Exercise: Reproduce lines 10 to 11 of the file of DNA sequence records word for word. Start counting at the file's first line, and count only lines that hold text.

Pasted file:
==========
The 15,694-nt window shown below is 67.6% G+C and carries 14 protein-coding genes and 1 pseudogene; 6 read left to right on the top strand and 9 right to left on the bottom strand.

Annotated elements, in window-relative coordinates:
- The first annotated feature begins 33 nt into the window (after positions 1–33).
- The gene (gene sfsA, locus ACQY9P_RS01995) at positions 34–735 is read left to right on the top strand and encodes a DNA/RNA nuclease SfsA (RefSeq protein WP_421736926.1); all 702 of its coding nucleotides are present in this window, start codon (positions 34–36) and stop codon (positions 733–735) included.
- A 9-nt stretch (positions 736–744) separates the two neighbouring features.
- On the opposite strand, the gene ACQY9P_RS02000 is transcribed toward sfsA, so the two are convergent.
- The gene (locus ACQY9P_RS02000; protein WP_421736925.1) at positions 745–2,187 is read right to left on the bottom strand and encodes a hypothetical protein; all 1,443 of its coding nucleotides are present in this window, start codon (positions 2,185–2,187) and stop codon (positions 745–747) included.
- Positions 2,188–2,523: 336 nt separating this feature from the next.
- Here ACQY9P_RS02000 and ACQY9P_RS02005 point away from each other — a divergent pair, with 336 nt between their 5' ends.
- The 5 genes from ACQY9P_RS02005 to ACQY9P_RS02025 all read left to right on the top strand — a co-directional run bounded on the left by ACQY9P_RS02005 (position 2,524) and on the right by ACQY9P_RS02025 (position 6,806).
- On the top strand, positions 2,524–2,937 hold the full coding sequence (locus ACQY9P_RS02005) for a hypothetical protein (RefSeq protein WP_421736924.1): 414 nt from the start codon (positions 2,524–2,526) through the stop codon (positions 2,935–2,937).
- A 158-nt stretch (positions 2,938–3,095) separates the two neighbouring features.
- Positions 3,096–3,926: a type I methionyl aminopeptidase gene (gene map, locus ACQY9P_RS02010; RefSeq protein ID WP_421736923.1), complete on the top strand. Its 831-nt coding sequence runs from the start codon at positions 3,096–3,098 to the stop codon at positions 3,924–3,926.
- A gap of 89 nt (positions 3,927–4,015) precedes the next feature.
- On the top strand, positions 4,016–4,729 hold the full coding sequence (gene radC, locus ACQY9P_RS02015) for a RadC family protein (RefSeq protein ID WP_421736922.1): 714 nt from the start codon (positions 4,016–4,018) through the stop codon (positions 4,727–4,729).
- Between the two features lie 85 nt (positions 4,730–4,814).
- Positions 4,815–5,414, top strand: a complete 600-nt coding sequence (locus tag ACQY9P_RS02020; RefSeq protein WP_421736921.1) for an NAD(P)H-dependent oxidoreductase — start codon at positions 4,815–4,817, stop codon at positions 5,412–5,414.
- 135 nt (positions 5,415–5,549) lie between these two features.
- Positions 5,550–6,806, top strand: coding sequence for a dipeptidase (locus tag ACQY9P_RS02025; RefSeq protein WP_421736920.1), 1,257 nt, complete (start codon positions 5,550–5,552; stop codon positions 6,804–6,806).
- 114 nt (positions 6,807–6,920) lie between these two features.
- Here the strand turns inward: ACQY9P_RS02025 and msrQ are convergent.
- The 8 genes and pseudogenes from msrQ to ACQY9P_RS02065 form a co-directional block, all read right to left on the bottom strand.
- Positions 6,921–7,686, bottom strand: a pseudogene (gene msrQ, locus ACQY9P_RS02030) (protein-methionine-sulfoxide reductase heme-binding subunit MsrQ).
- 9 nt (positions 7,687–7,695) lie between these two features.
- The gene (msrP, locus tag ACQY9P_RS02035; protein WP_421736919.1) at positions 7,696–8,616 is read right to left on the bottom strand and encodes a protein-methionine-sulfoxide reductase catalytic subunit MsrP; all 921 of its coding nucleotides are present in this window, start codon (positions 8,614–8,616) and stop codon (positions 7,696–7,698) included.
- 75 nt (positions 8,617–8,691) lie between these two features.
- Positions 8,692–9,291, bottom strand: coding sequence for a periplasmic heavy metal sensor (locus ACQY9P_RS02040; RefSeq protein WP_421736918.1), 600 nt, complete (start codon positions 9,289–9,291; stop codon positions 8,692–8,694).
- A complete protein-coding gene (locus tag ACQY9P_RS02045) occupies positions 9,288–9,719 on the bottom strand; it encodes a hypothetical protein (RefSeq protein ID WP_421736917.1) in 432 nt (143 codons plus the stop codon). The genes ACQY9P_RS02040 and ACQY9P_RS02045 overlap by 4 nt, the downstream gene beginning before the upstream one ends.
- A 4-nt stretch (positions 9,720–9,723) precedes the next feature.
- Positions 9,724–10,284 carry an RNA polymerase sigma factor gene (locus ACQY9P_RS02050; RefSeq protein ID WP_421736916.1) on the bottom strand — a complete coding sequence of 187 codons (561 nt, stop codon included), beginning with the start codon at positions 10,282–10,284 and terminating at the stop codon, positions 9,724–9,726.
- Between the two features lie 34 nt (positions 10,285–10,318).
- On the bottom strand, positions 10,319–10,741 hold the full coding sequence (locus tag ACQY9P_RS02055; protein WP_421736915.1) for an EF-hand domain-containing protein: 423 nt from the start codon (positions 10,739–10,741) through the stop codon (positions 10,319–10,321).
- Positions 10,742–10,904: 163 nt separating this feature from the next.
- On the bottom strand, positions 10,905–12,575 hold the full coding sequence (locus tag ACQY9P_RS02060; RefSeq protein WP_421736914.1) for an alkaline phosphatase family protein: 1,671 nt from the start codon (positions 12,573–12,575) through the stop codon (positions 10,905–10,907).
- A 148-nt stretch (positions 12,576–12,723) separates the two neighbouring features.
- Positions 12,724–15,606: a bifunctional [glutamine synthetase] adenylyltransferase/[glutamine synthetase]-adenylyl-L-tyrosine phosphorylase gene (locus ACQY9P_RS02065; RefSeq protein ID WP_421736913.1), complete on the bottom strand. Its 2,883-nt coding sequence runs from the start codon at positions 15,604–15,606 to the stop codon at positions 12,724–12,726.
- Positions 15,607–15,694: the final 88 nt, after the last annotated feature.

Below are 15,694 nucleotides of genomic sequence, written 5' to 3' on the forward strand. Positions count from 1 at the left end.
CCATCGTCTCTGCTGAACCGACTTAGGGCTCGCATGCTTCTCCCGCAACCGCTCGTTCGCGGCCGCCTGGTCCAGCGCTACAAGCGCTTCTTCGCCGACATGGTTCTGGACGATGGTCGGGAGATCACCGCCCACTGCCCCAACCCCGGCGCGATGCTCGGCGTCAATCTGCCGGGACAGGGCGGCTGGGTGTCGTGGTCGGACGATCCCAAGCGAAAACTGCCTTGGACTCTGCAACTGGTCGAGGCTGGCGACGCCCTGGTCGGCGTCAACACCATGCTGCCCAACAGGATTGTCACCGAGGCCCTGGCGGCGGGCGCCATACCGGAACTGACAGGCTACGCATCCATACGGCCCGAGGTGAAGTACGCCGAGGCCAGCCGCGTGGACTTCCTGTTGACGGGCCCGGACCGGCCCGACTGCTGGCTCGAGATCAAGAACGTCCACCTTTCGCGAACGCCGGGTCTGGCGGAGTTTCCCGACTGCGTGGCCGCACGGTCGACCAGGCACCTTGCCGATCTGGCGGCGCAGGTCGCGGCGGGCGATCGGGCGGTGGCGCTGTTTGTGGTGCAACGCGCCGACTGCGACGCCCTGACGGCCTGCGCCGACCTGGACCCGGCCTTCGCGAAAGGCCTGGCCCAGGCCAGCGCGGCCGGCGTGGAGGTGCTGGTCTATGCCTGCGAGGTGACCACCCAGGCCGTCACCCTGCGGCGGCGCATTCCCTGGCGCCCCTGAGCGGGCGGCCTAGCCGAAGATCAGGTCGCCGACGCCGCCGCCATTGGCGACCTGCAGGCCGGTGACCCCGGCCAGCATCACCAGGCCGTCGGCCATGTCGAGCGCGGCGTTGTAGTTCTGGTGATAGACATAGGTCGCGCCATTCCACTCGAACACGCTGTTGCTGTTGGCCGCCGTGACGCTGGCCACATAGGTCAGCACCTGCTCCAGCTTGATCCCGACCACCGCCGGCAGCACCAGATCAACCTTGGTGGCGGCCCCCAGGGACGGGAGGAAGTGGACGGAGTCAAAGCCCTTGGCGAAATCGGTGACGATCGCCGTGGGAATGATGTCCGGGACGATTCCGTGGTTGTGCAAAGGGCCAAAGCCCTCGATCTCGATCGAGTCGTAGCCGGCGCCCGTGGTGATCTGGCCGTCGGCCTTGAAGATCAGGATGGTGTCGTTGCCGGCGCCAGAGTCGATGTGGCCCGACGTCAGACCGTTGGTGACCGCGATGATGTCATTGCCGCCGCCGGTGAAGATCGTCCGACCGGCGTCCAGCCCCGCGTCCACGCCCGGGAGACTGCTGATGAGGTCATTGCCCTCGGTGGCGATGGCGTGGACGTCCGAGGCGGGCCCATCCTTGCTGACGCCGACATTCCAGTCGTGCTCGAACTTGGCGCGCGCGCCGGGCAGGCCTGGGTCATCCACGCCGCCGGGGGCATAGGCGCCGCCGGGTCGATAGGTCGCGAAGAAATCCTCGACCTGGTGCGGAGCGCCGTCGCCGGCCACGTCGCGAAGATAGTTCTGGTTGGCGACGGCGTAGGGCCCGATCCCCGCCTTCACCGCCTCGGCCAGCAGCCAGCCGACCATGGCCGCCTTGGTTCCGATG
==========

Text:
- The 5 genes from ACQY9P_RS02005 to ACQY9P_RS02025 all read left to right on the top strand — a co-directional run bounded on the left by ACQY9P_RS02005 (position 2,524) and on the right by ACQY9P_RS02025 (position 6,806).
- On the top strand, positions 2,524–2,937 hold the full coding sequence (locus ACQY9P_RS02005) for a hypothetical protein (RefSeq protein WP_421736924.1): 414 nt from the start codon (positions 2,524–2,526) through the stop codon (positions 2,935–2,937).